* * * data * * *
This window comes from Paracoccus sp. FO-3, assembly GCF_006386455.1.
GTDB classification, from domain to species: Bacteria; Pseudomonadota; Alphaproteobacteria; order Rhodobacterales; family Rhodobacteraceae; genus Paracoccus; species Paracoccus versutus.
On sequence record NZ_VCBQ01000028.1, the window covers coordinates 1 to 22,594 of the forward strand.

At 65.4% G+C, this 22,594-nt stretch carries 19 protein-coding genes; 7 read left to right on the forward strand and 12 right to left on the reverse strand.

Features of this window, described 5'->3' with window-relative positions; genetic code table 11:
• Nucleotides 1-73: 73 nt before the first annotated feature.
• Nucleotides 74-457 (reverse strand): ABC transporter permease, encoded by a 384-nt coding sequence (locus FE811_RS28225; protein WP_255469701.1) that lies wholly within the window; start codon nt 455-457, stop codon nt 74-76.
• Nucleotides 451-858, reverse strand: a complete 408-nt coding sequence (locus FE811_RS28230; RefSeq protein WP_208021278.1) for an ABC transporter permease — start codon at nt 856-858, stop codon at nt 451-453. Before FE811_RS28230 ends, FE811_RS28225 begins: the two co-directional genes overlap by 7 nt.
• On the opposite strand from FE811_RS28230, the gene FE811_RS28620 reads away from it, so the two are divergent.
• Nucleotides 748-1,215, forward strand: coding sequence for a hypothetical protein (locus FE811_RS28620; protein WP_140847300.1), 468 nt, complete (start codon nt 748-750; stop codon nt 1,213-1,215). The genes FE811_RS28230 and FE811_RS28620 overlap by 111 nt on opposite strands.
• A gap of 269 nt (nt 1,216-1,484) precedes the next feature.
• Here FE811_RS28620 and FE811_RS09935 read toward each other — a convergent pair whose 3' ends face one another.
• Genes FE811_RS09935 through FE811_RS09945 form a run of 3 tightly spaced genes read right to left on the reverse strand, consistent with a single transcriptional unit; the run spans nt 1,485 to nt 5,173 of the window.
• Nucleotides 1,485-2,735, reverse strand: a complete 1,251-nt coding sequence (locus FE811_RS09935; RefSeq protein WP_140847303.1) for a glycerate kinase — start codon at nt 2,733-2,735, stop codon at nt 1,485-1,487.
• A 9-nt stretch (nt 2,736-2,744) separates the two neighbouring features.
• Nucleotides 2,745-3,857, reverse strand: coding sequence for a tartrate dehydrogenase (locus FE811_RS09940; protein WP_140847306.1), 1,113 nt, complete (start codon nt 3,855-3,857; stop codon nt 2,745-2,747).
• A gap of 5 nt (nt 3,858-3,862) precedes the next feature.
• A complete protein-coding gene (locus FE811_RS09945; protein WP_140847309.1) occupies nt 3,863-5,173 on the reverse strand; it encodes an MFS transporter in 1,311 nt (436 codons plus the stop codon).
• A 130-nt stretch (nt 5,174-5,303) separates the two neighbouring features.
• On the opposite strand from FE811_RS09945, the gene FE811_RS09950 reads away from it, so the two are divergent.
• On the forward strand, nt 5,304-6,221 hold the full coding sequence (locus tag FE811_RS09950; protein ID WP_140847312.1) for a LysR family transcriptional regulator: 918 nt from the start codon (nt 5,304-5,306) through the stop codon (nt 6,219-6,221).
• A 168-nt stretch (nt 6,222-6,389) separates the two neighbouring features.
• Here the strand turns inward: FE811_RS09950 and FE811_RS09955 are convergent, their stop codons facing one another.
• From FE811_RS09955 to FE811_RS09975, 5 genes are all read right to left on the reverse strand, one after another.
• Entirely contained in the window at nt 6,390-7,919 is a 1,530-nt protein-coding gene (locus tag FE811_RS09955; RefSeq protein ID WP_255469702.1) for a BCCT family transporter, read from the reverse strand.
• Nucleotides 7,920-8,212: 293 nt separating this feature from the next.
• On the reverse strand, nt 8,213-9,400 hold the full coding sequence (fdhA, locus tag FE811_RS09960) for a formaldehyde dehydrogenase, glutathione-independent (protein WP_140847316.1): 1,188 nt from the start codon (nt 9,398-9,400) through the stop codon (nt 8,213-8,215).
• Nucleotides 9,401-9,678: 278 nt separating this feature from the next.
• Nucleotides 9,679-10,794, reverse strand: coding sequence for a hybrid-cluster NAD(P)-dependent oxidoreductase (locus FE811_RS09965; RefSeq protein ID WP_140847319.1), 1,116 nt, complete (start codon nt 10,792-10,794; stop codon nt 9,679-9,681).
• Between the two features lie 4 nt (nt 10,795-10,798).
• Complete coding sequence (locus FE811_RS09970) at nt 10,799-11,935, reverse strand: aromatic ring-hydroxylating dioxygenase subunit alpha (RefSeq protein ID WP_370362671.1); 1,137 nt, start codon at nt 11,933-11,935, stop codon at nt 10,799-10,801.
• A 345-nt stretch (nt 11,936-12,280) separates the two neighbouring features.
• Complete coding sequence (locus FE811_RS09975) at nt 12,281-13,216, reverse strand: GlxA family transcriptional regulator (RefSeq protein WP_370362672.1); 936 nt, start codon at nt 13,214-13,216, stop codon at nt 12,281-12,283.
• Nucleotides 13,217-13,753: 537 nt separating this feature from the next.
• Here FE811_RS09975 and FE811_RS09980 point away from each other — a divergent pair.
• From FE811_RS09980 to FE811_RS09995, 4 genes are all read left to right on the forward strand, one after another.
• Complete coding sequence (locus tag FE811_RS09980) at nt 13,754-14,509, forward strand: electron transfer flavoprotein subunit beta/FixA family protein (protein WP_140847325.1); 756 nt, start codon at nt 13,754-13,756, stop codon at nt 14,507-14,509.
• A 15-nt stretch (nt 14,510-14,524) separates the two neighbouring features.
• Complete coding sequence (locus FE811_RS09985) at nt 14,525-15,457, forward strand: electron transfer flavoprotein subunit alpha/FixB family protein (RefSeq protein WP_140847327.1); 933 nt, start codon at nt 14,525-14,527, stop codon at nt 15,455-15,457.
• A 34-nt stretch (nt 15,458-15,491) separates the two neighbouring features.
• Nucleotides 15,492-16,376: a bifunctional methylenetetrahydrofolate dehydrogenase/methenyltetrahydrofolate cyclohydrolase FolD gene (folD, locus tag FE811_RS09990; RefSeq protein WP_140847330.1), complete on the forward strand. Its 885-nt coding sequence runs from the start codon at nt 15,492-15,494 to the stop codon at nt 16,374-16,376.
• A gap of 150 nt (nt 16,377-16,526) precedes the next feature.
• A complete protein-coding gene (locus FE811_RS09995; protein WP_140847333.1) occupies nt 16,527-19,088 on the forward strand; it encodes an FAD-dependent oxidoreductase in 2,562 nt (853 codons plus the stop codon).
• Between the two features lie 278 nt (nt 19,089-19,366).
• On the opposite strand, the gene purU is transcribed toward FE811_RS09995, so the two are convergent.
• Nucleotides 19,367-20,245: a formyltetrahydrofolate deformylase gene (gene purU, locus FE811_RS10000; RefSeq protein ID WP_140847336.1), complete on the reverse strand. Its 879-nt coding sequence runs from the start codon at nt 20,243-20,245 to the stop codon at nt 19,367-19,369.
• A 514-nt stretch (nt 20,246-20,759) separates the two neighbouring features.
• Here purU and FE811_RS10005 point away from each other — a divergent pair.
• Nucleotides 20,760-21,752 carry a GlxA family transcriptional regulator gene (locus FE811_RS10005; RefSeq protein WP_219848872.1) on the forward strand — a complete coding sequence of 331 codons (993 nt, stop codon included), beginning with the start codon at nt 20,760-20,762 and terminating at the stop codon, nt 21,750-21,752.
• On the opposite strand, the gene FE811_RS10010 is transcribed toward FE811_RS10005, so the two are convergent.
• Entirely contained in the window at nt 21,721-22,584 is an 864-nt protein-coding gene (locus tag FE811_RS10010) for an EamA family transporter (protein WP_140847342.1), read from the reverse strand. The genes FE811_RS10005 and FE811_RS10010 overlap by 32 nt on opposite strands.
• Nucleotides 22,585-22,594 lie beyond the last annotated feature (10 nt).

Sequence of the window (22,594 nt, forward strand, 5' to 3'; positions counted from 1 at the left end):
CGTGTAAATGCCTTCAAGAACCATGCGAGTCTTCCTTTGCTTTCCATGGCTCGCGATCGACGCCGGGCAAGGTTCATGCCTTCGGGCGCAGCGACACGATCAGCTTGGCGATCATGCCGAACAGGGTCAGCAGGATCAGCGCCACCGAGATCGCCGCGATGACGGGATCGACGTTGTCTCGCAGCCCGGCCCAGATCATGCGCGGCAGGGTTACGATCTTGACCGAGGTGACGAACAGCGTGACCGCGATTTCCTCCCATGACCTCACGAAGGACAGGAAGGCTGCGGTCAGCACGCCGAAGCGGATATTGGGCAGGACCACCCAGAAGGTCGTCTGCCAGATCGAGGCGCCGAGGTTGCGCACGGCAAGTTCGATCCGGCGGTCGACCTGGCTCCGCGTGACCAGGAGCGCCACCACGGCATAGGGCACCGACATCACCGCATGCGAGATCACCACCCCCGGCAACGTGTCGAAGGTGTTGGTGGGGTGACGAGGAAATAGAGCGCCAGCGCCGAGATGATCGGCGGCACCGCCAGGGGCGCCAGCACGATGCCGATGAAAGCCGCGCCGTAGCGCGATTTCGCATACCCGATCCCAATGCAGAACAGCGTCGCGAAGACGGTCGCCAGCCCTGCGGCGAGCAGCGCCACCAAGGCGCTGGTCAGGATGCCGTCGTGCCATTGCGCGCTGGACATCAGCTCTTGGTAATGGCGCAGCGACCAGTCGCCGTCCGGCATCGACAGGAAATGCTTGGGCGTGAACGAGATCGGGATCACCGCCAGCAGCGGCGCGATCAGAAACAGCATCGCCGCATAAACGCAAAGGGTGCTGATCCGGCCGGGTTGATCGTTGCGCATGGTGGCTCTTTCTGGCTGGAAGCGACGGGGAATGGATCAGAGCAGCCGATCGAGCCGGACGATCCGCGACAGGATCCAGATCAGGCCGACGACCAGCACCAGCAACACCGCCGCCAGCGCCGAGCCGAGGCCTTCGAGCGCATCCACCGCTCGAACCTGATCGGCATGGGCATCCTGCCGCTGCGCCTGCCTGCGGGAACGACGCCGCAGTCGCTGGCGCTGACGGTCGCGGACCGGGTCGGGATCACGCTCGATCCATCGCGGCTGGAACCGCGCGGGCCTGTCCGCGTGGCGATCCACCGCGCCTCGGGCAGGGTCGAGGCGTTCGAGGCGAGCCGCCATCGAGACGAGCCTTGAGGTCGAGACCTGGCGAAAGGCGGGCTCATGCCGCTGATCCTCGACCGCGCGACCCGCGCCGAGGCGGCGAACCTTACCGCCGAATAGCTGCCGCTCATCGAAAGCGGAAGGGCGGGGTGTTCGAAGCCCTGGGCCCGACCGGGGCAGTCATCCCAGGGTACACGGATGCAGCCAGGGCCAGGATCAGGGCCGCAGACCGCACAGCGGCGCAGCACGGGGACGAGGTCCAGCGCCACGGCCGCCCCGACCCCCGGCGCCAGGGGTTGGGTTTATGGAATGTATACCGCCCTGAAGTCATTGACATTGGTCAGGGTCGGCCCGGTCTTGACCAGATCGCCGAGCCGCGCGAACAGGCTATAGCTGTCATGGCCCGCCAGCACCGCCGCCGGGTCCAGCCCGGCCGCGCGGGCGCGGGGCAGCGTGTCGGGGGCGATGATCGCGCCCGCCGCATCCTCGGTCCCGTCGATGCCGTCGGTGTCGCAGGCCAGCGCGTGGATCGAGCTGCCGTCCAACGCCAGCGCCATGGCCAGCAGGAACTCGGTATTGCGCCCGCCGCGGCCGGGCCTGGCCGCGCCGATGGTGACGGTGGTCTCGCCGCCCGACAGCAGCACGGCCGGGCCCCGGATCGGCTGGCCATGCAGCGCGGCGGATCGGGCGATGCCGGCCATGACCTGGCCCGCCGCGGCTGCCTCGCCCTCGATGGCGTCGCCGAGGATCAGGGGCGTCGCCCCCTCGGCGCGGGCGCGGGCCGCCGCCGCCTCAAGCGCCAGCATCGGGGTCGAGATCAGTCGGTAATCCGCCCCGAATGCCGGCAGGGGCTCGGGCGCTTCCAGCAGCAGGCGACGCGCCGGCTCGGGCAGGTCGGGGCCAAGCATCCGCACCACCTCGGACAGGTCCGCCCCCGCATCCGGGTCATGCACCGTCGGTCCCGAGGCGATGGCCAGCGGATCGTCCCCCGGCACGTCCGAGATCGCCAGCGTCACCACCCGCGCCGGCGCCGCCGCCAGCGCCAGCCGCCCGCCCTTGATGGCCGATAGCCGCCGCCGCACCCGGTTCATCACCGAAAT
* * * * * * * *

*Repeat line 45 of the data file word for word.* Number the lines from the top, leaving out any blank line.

• On the opposite strand, the gene purU is transcribed toward FE811_RS09995, so the two are convergent.